Walsh’s Research Receives National Recognitions

Published: August 24, 2023

College of Western Idaho (CWI) Adjunct Faculty, Dr. Ray Walsh, is making waves in the world of chemistry inside and outside the classroom. His research has earned a couple of national recognitions, including top prize at the American Academy of Physics Teacher’s (AAPT) Apparatus Competition and a publication in Physics Education Journal.

For a decade, Walsh has been researching the structure of the atomic nucleus. The basis of Walsh’s research is to understand the construction of atomic nuclei, along with quarks like up and down and quarks with opposite and unequal charges. In 2019, he created a model of the atomic nucleus, the Magnetic Coulomb Barrier, and patented it.

The Magnetic Coulomb Barrier provides a visual and hands-on demonstration of the central challenge of nuclear fusion to overcome the electrostatic forces inherent in the Coulomb barrier. With the model, students can directly determine the kinetic energy required to surpass the magnetic potential energy barrier.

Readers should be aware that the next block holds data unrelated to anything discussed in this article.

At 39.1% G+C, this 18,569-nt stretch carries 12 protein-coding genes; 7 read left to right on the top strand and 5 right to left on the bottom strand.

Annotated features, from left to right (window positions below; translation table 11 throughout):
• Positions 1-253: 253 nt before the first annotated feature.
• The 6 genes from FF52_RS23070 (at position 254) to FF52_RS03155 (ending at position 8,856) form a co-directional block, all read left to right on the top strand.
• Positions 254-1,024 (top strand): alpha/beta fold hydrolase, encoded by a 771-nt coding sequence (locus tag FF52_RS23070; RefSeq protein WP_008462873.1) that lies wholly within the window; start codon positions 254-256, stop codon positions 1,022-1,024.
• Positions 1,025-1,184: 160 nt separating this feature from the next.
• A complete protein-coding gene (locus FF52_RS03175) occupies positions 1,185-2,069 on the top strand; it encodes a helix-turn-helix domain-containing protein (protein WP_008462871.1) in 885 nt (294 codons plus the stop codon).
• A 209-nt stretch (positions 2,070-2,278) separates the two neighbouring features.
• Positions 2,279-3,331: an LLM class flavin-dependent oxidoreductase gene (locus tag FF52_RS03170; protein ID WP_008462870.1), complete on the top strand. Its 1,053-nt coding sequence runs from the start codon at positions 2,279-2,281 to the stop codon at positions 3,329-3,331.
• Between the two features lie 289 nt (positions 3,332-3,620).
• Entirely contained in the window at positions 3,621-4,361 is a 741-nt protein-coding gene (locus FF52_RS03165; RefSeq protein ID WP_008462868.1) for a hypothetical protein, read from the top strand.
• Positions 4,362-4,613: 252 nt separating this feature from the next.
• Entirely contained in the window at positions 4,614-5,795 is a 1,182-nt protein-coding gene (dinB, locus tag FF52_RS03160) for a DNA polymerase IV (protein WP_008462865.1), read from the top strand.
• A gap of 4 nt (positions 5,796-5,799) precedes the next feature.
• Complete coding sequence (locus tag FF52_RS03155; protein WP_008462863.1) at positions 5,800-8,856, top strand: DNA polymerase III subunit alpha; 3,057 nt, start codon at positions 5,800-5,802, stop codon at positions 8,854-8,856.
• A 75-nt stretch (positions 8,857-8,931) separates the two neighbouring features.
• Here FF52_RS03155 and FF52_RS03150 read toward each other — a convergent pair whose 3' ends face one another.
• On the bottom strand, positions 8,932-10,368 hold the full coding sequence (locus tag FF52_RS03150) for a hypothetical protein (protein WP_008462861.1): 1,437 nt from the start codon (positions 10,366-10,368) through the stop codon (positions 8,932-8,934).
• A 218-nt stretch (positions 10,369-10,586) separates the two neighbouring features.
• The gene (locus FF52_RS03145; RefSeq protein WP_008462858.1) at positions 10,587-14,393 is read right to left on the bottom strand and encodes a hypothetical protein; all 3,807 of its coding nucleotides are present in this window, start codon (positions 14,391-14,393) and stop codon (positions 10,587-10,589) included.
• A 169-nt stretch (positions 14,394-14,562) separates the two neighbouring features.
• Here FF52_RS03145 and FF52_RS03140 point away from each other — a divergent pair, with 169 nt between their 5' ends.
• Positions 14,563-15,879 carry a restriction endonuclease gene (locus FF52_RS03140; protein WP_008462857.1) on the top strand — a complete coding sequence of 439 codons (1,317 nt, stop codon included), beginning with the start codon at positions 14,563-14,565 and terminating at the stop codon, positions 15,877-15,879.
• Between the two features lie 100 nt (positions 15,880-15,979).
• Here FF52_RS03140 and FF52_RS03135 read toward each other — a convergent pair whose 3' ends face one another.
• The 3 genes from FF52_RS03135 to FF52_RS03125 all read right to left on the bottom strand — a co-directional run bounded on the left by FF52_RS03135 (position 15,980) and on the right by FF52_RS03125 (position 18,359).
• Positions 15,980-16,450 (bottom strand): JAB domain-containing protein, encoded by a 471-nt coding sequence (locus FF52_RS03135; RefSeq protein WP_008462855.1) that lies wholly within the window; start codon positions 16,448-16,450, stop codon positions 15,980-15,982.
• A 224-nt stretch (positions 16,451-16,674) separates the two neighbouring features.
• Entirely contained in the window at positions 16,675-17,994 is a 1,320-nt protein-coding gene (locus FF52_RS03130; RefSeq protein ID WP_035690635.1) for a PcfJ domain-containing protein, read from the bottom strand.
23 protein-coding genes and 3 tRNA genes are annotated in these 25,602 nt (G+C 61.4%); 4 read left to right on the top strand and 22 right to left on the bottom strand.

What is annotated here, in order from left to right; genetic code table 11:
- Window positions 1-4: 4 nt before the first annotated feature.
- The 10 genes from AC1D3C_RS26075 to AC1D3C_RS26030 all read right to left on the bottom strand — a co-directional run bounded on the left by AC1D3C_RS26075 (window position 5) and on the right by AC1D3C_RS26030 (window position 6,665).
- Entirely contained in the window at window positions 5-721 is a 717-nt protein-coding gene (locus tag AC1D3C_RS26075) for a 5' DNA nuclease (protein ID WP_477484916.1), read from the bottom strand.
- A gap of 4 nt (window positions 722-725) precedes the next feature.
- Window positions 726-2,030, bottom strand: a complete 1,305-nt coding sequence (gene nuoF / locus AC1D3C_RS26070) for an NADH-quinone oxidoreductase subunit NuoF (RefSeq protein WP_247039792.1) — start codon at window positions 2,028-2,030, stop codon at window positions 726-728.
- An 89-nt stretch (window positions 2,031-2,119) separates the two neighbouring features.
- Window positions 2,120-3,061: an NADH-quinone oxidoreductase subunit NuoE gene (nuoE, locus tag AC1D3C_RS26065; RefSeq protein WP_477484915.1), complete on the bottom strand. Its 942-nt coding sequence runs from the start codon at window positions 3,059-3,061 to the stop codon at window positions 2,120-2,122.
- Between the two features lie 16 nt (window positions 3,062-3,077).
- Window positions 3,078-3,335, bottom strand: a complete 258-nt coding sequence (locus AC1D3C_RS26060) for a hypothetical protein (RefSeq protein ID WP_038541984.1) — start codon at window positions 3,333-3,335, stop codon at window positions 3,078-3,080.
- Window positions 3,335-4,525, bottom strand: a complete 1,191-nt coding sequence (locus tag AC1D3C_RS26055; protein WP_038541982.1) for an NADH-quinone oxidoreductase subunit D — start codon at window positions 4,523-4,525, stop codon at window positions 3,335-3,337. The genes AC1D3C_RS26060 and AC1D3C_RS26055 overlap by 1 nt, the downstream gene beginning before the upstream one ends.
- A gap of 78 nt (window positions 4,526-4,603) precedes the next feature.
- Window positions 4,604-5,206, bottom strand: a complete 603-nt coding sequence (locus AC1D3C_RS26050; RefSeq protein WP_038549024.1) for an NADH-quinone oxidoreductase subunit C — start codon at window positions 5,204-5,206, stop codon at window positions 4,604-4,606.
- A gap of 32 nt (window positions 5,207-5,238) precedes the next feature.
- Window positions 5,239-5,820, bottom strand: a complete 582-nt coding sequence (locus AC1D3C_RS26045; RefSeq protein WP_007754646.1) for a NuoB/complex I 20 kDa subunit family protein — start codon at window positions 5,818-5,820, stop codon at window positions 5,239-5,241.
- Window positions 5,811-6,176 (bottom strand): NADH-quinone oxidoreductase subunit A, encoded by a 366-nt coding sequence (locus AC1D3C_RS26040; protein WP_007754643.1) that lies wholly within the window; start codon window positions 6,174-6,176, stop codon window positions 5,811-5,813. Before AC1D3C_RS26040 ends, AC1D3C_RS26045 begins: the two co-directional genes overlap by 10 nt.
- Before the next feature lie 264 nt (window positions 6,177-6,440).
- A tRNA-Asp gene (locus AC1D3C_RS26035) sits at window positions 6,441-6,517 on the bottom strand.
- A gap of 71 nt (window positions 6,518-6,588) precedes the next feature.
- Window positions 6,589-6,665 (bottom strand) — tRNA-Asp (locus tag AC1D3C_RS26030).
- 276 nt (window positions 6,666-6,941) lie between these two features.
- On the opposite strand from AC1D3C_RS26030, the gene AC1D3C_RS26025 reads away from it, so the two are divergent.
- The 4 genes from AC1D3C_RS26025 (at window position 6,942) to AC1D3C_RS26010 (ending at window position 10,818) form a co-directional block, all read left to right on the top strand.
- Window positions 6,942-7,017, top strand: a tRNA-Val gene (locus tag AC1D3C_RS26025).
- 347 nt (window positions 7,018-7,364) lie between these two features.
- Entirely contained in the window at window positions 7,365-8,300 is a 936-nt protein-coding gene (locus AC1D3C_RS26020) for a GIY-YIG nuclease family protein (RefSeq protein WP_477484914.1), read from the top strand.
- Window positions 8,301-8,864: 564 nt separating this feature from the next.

“A great deal of force and energy is required to push the two magnet arrays together, but when sufficient force is applied, they fuse together,” said Walsh. “This apparatus is a big deal because fusion holds the promise of clean and abundant energy, but there's currently no available classroom model to teach this fascinating concept.”

Walsh submitted his interactive nuclear model to the worldwide AAPT Apparatus Competition which earned him first place on July 16. The competition looks for new, unpublished ideas or improvements to old ideas that can aid classroom teaching.

His first place at the competition is not the only reason for Walsh to celebrate. His work was recently published in the Physics Education Journal to share with a larger audience his research and findings.

Walsh's goal is to eventually get the Magnetic Coulomb Barrier in classrooms to help make the concept of fusion accessible to everybody and excite students about its potential to solve future energy problems.

“While I am not a nuclear physicist myself, I believe that difficult concepts like fusion can be taught effectively through representational models.”

Watch a video of the Magnetic Coulomb Barrier

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